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Clinical Images  |   July 2011
Extraparenchymal Neurocysticercosis
Author Notes
  • From the Department of Ophthalmology (Dr Eakle) and the Department of Medicine's Division of Infectious Diseases (Dr Wright) at the University of Kentucky College of Medicine in Lexington. 
  • Address correspondence to William F. Wright, DO, MPH, Infectious Diseases, Department of Medicine, University of Maryland School of Medicine, University of Maryland Medical Center, 725 W Lombard St, N156, Baltimore, MD 21201-1009. E-mail: wwright@ihv.umaryland.edu 
Article Information
Imaging / Neuromusculoskeletal Disorders / Clinical Images
Clinical Images   |   July 2011
Extraparenchymal Neurocysticercosis
The Journal of the American Osteopathic Association, July 2011, Vol. 111, 451. doi:10.7556/jaoa.2011.111.7.451
The Journal of the American Osteopathic Association, July 2011, Vol. 111, 451. doi:10.7556/jaoa.2011.111.7.451
A 33-year-old Mexican man living in central Kentucky had a history of recurrent headaches, nausea, vomiting, and visual disturbances. The patient had a history of headaches with hydrocephalus diagnosed 4 years earlier with placement of a left-sided occipital ventricular peritoneal shunt. On examination, he had bilateral papilledema and neck stiffness. Results of magnetic resonance imaging of the brain demonstrated a heterogeneous cystic lesion filling the third cerebral ventricle with extension to the left interventricular foramen (also known as the foramen of Monro). The serum white blood cell count was normal with an absolute eosinophil count of less than 600 cells/μL. A screening serum IgG enzyme immunoassay for cysticercosis revealed a titer greater than 1:32, and a confirmatory cerebrospinal fluid IgG Western blot analysis was positive for at least 1 glycoprotein to Taenia solium. The ventricular peritoneal shunt was removed and an external left-sided occipital drain was placed. The patient was treated with albendazole (15 mg per kilogram of body weight twice daily) and dexamethasone (2 mg per day) for 1 month with substantial clinical and radiologic improvement.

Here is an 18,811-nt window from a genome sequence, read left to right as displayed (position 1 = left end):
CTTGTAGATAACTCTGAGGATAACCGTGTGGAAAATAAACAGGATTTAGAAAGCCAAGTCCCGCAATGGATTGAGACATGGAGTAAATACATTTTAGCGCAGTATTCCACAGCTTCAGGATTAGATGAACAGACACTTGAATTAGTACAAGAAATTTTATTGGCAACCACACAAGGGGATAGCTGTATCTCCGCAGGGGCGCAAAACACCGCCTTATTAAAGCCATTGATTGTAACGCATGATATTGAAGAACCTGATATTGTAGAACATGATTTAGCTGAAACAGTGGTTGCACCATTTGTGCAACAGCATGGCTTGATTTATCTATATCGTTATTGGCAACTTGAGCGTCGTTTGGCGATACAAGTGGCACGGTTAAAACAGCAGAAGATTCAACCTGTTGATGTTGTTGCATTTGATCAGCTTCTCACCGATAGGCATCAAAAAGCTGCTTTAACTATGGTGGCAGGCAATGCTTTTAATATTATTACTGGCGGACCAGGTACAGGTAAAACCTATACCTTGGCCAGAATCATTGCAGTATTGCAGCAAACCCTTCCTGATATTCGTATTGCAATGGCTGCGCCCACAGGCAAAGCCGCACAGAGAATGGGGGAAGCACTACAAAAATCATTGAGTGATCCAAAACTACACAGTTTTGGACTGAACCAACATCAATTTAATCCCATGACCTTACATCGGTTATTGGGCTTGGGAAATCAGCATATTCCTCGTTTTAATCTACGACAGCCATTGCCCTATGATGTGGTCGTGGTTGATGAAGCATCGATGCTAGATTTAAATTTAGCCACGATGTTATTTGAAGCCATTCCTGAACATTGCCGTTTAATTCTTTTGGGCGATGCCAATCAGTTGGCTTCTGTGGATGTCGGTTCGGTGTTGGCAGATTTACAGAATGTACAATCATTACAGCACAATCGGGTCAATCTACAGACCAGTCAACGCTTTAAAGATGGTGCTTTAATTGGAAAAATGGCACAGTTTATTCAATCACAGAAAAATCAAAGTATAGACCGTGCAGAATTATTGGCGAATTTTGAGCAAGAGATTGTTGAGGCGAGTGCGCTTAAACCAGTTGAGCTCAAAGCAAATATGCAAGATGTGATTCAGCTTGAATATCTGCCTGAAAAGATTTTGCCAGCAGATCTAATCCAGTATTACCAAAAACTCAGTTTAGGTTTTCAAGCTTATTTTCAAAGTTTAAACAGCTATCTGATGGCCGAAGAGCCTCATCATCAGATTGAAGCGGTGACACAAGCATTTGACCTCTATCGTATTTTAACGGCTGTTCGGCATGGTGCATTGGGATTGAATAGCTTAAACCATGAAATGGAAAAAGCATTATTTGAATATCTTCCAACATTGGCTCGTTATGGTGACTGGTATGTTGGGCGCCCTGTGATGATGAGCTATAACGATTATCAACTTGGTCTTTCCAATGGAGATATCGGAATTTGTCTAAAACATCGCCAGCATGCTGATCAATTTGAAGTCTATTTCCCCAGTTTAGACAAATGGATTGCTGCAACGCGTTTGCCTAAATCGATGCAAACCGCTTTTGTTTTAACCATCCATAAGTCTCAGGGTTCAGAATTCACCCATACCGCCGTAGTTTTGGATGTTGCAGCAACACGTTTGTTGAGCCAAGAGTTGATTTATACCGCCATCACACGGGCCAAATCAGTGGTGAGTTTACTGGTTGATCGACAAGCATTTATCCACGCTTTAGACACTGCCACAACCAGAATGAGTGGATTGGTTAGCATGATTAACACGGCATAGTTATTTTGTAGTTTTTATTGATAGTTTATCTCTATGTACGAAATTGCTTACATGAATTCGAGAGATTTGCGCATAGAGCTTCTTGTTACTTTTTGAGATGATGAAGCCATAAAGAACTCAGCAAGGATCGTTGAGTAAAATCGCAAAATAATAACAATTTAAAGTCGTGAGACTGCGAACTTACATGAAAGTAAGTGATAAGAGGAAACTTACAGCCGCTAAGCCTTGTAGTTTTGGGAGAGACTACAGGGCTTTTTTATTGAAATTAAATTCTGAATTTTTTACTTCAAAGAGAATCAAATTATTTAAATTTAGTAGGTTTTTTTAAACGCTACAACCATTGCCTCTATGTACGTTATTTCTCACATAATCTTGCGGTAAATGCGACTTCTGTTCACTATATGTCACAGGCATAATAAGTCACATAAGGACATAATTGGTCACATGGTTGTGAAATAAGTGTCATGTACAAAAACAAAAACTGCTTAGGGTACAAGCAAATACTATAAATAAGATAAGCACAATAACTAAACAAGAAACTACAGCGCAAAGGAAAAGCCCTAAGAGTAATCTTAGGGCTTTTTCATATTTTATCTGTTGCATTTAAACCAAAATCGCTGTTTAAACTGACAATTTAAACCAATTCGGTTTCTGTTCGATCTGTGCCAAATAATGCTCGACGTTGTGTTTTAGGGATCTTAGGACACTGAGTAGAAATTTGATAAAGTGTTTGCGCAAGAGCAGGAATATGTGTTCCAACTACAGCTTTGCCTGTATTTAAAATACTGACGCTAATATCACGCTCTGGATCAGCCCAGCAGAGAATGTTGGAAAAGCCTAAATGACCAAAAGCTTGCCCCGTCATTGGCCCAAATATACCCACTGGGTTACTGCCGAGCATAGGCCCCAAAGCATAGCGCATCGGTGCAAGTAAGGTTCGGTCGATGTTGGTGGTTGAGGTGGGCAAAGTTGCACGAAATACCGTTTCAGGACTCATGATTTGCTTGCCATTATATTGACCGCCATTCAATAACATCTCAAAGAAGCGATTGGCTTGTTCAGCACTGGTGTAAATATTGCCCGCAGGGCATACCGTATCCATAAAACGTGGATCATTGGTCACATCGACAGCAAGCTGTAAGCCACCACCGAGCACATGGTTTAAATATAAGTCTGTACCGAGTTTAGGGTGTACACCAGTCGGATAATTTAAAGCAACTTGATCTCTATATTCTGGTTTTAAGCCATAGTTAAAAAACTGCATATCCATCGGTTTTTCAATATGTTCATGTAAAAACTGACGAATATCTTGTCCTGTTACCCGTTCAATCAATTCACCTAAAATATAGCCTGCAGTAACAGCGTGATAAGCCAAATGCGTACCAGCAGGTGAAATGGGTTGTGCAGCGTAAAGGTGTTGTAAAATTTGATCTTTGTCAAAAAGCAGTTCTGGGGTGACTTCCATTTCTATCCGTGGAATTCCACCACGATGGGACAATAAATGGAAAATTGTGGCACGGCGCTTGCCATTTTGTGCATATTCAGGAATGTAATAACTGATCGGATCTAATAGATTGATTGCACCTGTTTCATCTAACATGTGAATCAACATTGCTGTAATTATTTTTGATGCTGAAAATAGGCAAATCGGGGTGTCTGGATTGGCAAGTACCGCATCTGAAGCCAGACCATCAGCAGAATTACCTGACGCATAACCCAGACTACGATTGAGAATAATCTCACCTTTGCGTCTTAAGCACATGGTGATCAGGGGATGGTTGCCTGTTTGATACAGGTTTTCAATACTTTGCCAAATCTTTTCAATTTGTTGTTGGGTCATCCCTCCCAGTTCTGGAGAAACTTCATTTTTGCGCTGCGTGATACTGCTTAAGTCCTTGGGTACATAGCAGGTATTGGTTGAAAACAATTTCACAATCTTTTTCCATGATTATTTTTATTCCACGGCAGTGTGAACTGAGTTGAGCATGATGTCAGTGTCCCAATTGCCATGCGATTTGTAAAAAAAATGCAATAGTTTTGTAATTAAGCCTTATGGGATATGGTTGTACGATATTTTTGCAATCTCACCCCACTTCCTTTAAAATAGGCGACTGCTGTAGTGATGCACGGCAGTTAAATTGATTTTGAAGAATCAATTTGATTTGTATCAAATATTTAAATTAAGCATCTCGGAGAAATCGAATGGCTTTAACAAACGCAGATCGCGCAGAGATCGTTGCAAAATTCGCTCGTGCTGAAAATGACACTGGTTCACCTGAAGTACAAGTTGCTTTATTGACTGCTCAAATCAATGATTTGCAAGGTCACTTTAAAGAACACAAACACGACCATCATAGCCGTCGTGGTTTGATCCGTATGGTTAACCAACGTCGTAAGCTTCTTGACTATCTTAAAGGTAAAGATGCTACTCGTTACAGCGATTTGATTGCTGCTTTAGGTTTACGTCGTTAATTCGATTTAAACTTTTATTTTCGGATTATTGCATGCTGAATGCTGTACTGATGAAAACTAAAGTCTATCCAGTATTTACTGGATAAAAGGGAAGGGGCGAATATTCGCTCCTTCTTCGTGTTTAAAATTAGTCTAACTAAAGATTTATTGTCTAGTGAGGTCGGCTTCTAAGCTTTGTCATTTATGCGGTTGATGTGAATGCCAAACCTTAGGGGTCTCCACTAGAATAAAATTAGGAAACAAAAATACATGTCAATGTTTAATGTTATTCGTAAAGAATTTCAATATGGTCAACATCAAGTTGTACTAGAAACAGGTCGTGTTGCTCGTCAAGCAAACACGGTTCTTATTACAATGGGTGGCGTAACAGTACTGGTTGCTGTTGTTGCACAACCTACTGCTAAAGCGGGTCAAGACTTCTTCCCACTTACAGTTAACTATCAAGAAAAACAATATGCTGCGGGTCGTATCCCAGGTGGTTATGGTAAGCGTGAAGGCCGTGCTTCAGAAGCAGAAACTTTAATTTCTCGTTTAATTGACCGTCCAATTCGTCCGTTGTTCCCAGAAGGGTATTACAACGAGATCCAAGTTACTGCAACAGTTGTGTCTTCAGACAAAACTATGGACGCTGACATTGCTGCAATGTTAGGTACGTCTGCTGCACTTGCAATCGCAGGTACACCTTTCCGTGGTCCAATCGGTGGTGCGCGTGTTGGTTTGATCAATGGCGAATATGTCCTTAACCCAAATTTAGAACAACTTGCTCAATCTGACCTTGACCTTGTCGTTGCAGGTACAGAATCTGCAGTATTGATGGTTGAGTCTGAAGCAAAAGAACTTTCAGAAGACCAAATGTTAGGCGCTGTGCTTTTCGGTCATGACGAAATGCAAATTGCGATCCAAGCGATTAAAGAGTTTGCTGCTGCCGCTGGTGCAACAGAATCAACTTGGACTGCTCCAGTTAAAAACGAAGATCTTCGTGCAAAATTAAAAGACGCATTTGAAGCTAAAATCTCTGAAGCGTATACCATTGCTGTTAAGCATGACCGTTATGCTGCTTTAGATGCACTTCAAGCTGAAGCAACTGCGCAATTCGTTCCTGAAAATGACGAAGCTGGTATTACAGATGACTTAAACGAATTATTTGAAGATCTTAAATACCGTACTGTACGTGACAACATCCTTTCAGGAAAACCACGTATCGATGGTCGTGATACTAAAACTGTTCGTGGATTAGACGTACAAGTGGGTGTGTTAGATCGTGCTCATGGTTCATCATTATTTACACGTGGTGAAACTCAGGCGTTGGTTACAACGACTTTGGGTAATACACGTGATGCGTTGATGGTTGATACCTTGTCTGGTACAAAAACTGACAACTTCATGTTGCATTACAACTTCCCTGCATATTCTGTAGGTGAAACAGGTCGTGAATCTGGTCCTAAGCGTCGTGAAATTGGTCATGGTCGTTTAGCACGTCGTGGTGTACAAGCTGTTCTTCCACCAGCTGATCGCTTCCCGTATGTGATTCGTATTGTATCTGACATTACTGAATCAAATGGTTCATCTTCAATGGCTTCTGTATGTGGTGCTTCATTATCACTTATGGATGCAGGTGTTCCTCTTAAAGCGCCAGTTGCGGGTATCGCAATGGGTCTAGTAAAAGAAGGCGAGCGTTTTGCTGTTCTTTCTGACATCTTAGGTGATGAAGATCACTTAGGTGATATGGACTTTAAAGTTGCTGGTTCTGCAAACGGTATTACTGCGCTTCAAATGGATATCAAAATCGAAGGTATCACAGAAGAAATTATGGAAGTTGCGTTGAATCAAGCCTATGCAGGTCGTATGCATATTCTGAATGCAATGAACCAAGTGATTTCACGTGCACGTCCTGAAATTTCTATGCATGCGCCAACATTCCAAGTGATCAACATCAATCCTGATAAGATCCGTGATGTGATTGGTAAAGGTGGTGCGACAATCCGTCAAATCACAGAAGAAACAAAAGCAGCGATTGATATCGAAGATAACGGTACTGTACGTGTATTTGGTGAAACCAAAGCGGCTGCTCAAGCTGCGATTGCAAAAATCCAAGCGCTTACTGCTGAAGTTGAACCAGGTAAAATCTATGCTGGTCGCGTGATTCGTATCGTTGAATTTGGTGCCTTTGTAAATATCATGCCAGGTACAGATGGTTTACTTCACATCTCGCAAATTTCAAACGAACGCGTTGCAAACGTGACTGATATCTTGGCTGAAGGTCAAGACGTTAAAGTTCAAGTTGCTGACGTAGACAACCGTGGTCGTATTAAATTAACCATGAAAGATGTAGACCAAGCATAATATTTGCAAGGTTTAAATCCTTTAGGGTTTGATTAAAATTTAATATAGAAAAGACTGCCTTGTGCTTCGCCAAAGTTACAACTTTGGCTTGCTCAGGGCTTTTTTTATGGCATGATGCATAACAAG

The above item is the inaugural publication of “Clinical Images,” the newest section of JAOA—The Journal of the American Osteopathic Association. This section will showcase images of common medical conditions that osteopathic physicians encounter and will provide meaningful learning opportunities. Each installment of “Clinical Images” will comprise 1 or 2 medical images and a brief description of both the presentation and resolution of the condition. Authors interested in contributing to “Clinical Images” should refer to the JAOA's “Information for Contributors” at http://www.jaoa.org/misc/ifora.shtml. Submissions should be sent to jaoa@osteopathic.org
 
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